If the planets of the solar system can be considered a family, then the sun would undoubtedly be the all caring mother. Each planet on the solar system possesses unique characteristics which can be significantly different from one another making them more exciting to be learned individually. The following are basic knowledge everyone should know regarding planets of the solar system which you can find out on our Space 4D+. Read on!
Mercury is the smallest one among planets of the solar system. The tiniest planet contains a rocky body having a surface scarred by craters from meteoroid impacts. Only 33% the size of Earth, Mercury offers you extreme daytime and nighttime temperatures. Its surface tend to be six times hotter compared to hottest spot on Earth in daytime, and once the night comes, the temperature drops dramatically to be twice as freezing as the iced temperatures in Antarctica. When Mercury, the moonless planet, reaches its closest point to the Sun, the bright star will appear three times larger in comparison to everything we observe from Earth.
If you have decided to move and live on Venus, you’ll find the Sun rises in the west and sets in the east rather than the opposite way like on earth since Venus rotates backwards. Although Venus is the second nearest planet to the Sun, it can be assured that Venus is the hottest plane in the solar system for Venus is not shielded by such layers, which on Earth we call it ozone layer, which means the surface of the planet is directly exposed to ultraviolet radiation from the sun. In consequence, Venus becomes an extremely dry planet as a result of water breakdowns caused by ultraviolet radiation which directly casts upon Venus’ surface and has been separating hdrogen from oxygen for billions of years. Its thick atmosphere and a everlasting layer of clouds does not cloak Venus in mystery, but they also trap heat in an endless greenhouse effect. Although sharing close similarities to Earth in size, gravity, materials, and the existence of volcanoes on it, the surface of Venus is extremely hot it will certainly burn almost anything to crisp in mere minutes. A high amount of carbon dioxide in its atmosphere also causes Venus to be an extremely toxic planet.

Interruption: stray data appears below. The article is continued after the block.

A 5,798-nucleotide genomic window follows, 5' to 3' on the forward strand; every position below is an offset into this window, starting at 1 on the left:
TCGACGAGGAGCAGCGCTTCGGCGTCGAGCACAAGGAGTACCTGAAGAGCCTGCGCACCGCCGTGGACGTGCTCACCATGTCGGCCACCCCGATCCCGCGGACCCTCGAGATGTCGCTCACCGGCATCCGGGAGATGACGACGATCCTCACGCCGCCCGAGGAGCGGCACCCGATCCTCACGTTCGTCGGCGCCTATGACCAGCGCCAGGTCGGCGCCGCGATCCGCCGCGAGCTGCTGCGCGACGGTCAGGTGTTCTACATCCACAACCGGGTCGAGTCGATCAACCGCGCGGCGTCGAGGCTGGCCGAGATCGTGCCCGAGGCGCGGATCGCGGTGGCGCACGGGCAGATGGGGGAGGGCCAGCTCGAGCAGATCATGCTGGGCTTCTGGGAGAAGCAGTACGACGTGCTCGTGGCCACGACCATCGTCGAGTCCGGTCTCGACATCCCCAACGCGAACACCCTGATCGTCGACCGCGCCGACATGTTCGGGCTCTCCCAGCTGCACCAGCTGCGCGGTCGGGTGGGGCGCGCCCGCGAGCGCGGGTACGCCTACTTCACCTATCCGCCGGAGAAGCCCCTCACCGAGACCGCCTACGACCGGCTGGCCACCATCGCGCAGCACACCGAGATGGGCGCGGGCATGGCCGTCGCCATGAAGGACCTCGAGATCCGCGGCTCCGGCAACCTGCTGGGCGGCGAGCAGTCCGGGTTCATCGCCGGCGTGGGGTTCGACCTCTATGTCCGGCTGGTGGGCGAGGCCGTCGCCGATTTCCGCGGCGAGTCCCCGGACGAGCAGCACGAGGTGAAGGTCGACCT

As we all know, Earth is the only planet which is able to sustain life given its terrestrial aspects. Although most planets in our Solar System have atmosphere, only the Earth’s is breathable. Earth’s atmosphere consists mainly of nitrogen, due to oxygen amounting to about 21%, while the rest of other substances. Apart from enabling all of us to inhale and exhale effortlessly, the atmosphere furthermore guards us from falling meteoroids, most of which are worn away and disintegrated before striking the surface as meteorites. Of its entire surface, 70% of Earth is covered in water in form of the ocean, rivers, and lakes.
Mars is commonly known as the Red Planet for its bright-rust color caused by dust and rocks in all over its surface. Even though there are traces of water bodies in ancient Mars, its pumped dry atmosphere consisting mostly of carbon dioxide is way too cold and too thin to allow water to remain on its surface for a significant amount of time. Due to this fact, Mars becomes an arid planet. Mars contains both the highest volcano and the deepest, longest canyon known in the Solar System. Olympus Mons is roughly three times the height of Mount Everest, while Valles Marineris is almost as wide as Australia and spans along approximately 20% of the distance around Mars. Furthermore, Mars is recently the subject of a long-term project with Earth’s NASA to be observed on rovers program. The last remaining rover on Mars is named Curiosity.